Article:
With no end in sight to West Cork’s Mediterranean summer, Skibbereen farmer’s market basked under a china blue sky on Saturday, September 27. And amid the mounds of colourful, locally produced vegetables, plants and fresh-baked loaves was a stall reminding patrons that at the far end of the Mediterranean, and despite obstacles that would deter even the most dedicated growers, Palestinian farmers still struggle to harvest olives from ancient trees, including some as many as 1,500 or even 2,000 years-old.
Jenin’s organic olive oil is produced from olives that are rushed to village presses within 24 hours of being picked. The result is what must be some of the finest olive oil produced anywhere in the world. Somewhat more expensive than the supermarket variety, although probably not, given the difficulties of producing, marketing and exporting it (more than one million Palestinian olive trees have been destroyed in the current crisis), if you want the taste of authentic hummus, or baba ghanouj (aubergine dip), you need Zaytoun olive oil. Now this Fairtrade brand produced by Palestinian farming cooperatives is available for the first time in West Cork.
In addition to the olive oil, dates and za’atar, a spice mixture containing thyme, sumac, oregano, marjoram, toasted sesame seeds and salt (although many localised varieties also exist), were also on sale for the first time. Za’atar is eaten by dipping bread first into a pool of olive oil and then into the dried spice mixture. But it can be used in so many other ways, including in marinades, rubbed into chicken before roasting, or sprinkled on tomato salad. This Palestinian specialty was a particular hit on Saturday with foodies and adventurous cooks, always on the lookout for a new and healthy food experience.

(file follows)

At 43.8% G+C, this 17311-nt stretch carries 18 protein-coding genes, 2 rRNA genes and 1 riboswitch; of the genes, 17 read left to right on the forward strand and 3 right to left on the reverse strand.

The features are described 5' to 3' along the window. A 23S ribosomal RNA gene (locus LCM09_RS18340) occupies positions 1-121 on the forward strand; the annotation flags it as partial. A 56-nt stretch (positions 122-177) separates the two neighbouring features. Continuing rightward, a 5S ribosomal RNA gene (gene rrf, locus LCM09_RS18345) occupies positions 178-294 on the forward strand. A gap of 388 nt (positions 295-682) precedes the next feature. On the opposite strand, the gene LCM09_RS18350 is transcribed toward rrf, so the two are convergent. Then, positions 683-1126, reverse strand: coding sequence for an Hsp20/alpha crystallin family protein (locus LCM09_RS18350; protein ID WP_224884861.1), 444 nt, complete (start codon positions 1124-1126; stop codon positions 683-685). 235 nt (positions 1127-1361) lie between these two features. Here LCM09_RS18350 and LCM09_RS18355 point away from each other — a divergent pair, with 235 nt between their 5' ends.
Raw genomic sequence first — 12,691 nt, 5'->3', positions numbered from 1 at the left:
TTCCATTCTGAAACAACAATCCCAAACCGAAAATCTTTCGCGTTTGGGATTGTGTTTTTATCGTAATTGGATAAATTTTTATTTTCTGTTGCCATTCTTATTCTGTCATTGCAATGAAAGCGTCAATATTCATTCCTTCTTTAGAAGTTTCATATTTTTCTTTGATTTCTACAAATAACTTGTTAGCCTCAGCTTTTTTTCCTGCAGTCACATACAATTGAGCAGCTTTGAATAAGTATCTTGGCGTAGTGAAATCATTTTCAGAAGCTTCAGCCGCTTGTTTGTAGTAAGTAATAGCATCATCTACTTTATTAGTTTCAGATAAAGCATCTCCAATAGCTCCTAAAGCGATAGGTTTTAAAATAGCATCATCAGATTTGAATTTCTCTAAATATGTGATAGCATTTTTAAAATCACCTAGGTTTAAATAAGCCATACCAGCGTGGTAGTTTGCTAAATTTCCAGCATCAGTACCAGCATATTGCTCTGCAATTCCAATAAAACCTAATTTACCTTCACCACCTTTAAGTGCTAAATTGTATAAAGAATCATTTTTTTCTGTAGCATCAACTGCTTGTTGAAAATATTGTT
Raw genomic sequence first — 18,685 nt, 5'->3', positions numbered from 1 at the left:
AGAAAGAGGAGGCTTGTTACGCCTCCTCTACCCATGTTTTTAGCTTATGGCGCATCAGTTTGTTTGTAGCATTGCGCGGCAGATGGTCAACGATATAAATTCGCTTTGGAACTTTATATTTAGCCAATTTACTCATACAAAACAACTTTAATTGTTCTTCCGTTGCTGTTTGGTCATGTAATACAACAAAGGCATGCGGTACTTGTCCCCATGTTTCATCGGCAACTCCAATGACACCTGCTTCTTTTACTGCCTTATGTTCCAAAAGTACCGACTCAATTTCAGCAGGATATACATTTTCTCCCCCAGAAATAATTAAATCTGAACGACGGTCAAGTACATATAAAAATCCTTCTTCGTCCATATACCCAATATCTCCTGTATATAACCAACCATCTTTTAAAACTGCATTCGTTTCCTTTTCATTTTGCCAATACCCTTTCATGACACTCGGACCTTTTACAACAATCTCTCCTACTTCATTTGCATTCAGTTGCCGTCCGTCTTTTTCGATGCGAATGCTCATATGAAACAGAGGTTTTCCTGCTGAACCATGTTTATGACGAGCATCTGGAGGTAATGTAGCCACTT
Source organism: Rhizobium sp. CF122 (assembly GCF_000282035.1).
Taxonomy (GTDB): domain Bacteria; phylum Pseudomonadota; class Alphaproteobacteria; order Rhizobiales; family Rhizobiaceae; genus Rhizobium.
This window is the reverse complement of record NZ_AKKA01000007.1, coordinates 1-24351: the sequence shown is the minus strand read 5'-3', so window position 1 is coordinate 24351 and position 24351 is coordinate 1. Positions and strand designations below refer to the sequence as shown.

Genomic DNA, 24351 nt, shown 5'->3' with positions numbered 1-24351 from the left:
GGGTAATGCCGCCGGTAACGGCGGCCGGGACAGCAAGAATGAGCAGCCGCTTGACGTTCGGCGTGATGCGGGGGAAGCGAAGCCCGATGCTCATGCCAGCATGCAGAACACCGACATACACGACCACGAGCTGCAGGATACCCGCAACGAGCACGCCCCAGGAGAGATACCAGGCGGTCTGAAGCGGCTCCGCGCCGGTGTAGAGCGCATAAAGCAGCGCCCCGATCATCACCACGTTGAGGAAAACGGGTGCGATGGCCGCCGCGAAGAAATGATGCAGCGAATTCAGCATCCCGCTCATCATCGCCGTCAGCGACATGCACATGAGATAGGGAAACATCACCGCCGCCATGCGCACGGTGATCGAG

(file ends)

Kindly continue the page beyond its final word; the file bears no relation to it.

There is of course another side to this story of healthy eating. Over 500 children were killed over 51 days this summer, when 20,000 tonnes of explosives were dropped on Gaza, a tiny enclave one twentieth the size of County Cork with a population of nearly two million. According to a UN report, 400,000 children in Gaza are currently exhibiting symptoms of mild to severe trauma.
Proceeds from Saturday’s sale went to 25 bereaved Gazan families. And sad though the background story is, the public response was enthusiastic, knowledgeable, heartwarming and generous. Over €300 was raised from the mark-up on products, donated items and a rousing performance from local musicians.
As well as supporting Palestinian producers, the Skibbereen stall offered information on Palestine, present and past, and how it was described by travellers to the Orient in more peaceful times. In 1876, for instance, the French guide book Guide Indicateur described Jaffa: “In February, groves of orange trees, grafted with lemon boughs, release a profusion of blossoms, which scent the air around Jaffa to a distance of two leagues. Boatmen this distance out to sea can inhale the fragrance of numberless orange trees, later to yield extravagant crops of delicious fruit.”